The Libre is not your classic gravel bike – or at least not the sort with racing DNA that lets you meander off the tarmac. Instead the Libre takes it up a notch, capable of more than just rough roads and loose gravel paths and impressing its rider on challenging terrain. You might have to get used to the unusual geometry, but once you do you’ll learn to appreciate its comfortable riding position. When the road flattens out and the pace gets faster the Libre is too much mountain bike and not enough road bike – it clearly lacks agility, liveliness and speed.


  • Superb off-road handling
  • Robust and tough
  • Comfortable riding position


  • Kona components are solid but standard fare
  • Lacks liveliness and feels too tame on the tarmac

More Info: konaworld.com

Day 2, bike 2: Porto Santo on the Kona Rove LTD.

The next morning we head to the port of Funchal where we take a ferry to Porto Santo. After almost two and a half hours at sea, we arrive at the barren, largely treeless island Christopher Columbus once called home, though we have to admit it reminds us of Mont Ventoux. We very much suspect this place might suit the more classical definition of gravel.

Today we’re testing the Kona Rove LTD on 42 km² of stunning wasteland. A gracefully sparkling reddish-brown Reynolds 853 tube set with big 650B wheels and a massive thru-axle carbon fork await us in Porto Santo. The spec includes some of Kona’s in-house components and a full SRAM Force 1×11 groupset. Well, let’s do this!

Frame Reynolds 853 Cromoly
Fork Kona Full Carbon Flatmount CX Race Disc
Wheelset WTB Asym i23 TCS 650B, 27.5”
Cranks SRAM Force 1
Groupset SRAM Force 1 11spd
Brakes SRAM Force 1 160 mm vorne/160 mm hinten
Seatpost Kona Thumb w/Offset
Cockpit Kona Road-Lenker/Kona Road-Vorbau
Tires WTB Horizon Road Plus TCS 650 x 47C
Saddle WTB Volt Comp
Weight 10.9 kg
Price € 3,999

Size 48 50 52 54 56 58
Top tube 515 mm 531 mm 546 mm 536 mm 579 mm 599 mm
Seat angle 75° 74.5° 74° 73.5° 73° 72.5°
Head angle 70.5° 70.5° 71° 71° 71.5° 71.5°
Chainstays 435 mm 435 mm 435 mm 435 mm 435 mm 435 mm
Wheelbase 1011 mm 1023 mm 1032 mm 1043 mm 1050 mm 1064 mm
BB Drop 74 mm 74 mm 72 mm 72 mm 70 mm 70 mm
Stack 530 mm 550 mm 570 mm 590 mm 610 mm 630 mm
Reach 373 mm 378 mm 383 mm 388 mm 392 mm 400 mm

Tear it up!

At first glance, the Rove LTD reminds us more of a classic long-distance tourer rather than a thoroughbred gravel rig. The thin tubing, numerous mounting points for bags and bottle cages as well as the chunky tires reveal the intentions of Kona’s steel racer. But how does it perform off-road? Does the Rove LTD deserve a gravel-badge at all? Right away we remove some of the spacers under the stem to achieve a more aggressive and stretched riding position – we just can’t hide our urge and predilection for agile bikes, though we should add that with the short 90 mm stem, the riding position isn’t too stretched in the first place.

Compared to the Libre, the Rove LTD is much more road bike than mountain bike. However, we would recommend swapping the stem for a slightly longer one.

But let’s take the Rove for a ride! After a crisp climb on the finest tarmac, we abandon the shimmering-black “feel-good strip” and head for more typical gravel terrain. Gravel roads with a sea view as far as the eye can see – a superb and promising sight indeed. Right away the Rove LTD challenges us: “Smash it!”, it screams. Ok, if that’s what you want… let’s go for it! A second later we’re blasting through the gravel, scrubbing over rocks and sand on an (almost) 11 kg steel-rocket. We feel in control at all times and always manage to transfer to the ground. Nothing bounces around, nothing jitters, nothing clutters. The lowered cockpit and wide drops make for an aggressive riding position but we never get the unsettling feeling that things are getting out of hand. It was worth removing the spacers and it feels like this is the stuff the Rove LTD was built for!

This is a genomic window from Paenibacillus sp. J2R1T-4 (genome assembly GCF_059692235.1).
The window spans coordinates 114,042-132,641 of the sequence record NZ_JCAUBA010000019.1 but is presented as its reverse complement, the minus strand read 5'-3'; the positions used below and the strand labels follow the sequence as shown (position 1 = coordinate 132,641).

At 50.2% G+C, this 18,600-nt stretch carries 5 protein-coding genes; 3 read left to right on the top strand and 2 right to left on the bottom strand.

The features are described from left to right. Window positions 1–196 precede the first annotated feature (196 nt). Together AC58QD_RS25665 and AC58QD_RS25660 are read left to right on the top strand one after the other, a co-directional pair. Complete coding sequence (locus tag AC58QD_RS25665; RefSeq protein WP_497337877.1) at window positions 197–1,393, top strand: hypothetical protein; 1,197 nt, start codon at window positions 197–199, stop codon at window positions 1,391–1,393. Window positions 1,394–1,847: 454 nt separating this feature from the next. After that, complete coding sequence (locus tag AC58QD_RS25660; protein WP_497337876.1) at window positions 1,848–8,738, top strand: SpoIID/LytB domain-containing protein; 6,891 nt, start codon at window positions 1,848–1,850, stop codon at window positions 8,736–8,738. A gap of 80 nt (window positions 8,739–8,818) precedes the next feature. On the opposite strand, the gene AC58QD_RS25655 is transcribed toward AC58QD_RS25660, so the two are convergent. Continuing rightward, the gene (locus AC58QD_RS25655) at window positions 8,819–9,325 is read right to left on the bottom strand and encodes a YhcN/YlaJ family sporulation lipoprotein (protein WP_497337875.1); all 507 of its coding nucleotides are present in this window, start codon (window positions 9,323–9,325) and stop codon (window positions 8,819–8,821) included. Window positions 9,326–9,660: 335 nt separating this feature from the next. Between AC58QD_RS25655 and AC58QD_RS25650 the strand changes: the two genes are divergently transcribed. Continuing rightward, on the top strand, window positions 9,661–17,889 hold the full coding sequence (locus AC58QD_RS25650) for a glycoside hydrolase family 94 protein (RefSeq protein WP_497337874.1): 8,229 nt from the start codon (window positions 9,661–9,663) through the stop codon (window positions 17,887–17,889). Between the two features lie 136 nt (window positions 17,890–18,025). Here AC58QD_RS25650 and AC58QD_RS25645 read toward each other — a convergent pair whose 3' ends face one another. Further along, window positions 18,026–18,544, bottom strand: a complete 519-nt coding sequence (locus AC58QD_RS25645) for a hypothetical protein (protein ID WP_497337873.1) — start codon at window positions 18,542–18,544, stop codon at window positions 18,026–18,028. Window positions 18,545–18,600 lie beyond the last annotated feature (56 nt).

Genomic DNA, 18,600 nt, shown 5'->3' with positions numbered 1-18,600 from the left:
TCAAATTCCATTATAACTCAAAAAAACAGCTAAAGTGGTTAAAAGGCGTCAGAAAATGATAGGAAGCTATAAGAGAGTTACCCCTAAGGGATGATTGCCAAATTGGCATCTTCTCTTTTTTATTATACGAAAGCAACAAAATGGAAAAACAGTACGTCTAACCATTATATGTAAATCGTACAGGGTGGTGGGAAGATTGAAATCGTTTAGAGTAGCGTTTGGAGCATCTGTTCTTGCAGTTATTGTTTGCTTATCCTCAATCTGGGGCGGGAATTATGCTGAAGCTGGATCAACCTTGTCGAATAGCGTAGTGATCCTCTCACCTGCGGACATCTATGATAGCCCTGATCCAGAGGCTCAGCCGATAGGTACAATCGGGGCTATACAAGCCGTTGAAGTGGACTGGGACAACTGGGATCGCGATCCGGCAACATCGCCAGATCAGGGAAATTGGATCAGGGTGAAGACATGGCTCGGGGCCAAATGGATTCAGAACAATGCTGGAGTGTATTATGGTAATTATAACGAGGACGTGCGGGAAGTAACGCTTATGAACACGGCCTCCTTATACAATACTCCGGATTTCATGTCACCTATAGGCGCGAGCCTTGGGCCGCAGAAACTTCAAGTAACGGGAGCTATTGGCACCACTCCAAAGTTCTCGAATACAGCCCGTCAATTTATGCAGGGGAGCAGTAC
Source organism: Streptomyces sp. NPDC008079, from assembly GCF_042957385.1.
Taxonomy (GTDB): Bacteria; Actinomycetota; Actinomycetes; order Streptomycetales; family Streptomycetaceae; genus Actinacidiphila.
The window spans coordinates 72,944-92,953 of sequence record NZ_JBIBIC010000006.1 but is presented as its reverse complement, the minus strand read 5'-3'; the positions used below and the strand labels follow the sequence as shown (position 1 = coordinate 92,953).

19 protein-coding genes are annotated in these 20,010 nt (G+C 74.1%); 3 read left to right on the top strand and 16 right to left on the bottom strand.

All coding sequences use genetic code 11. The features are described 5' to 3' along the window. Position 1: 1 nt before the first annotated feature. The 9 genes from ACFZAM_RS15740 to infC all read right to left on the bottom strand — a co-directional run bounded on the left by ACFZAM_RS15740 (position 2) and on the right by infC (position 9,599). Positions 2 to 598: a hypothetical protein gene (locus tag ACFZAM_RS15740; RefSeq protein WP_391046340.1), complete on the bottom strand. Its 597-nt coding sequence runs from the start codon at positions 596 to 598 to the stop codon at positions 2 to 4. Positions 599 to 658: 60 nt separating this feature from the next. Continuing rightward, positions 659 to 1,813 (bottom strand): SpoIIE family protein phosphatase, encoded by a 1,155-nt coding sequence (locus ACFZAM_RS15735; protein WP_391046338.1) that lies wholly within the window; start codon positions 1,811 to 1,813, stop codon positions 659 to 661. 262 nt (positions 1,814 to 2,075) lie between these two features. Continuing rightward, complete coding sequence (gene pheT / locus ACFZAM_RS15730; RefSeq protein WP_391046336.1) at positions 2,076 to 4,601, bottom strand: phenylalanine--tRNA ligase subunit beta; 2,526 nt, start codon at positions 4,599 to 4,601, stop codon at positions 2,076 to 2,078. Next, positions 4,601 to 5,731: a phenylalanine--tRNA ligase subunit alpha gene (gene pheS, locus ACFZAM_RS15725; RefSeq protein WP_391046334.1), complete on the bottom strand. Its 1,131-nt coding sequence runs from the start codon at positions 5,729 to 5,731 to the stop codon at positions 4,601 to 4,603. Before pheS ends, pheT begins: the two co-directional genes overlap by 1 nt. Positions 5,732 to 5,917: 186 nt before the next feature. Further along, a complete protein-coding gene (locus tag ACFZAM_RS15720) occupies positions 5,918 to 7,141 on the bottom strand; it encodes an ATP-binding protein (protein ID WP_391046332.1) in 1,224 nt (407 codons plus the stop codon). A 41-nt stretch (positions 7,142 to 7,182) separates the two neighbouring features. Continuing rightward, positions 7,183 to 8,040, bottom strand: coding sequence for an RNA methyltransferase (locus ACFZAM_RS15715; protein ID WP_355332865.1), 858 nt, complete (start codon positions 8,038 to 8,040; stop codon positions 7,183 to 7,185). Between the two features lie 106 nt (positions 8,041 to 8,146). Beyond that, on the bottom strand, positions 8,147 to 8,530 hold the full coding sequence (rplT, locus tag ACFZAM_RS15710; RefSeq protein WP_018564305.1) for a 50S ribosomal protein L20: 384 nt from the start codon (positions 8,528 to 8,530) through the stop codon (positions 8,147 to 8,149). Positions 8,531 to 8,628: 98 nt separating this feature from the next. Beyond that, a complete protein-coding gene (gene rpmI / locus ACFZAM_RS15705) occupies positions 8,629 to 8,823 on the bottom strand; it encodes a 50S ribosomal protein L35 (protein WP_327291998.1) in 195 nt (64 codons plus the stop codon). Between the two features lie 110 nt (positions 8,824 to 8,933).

Just like the Libre, the WTB Horizon tires fitted to the Rove sometimes reach their limits. On loose terrain, the slick profile doesn’t always deliver the traction you need. Unfortunately this affects the off-road credentials and fun-factor of the Rove. We would recommend a set of knobblier tires to make up for this. However, on rough tarmac and sharp cobbles the tires offer a good amount of comfort — that large volume and tubeless setup lets us run pleasantly low tire pressures. You’ll have to do a bit of tinkering to find the right air pressure to suit for your weight, riding style and terrain, but once you do, these tyres offer a silky smooth ride.

Towards the end of our test ride, we blast across a golf course (we have permission apparently) and head towards the airport. Because this time we’re getting on a plane to head back to Madeira. To be honest with you, the flight and landing were a lot rougher than a full day riding gravel aboard the Rove LTD #nevergofullaero


The Rove LTD loves long distances, gravel tracks and demanding terrain. Despite the steel frame and progressive geometry that goes beyond the usual gravel and racing standards, the handling is nimble and sporty. The harmony of the steel Reynolds tubing and stiff carbon fork provides great acceleration. This superb package offers countless possibilities as a commuting bike, touring companion and even a racey gravel-rig. The Rove LTD is an attractive option for those who want to do it all and also love embarking on adventures from time to time.


  • Superb handling on gravel
  • Sporty and agile
  • Good power transfer
  • Robust
  • Countless mounting options for bags and bottle cages


  • Weight
  • Kona components are solid but not exactly pretty

More Info: konaworld.com

This article is from GRAN FONDO issue #011

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Words: Stefan Trocha Photos: Joonas Vinnari, Henry James, Stefan Trocha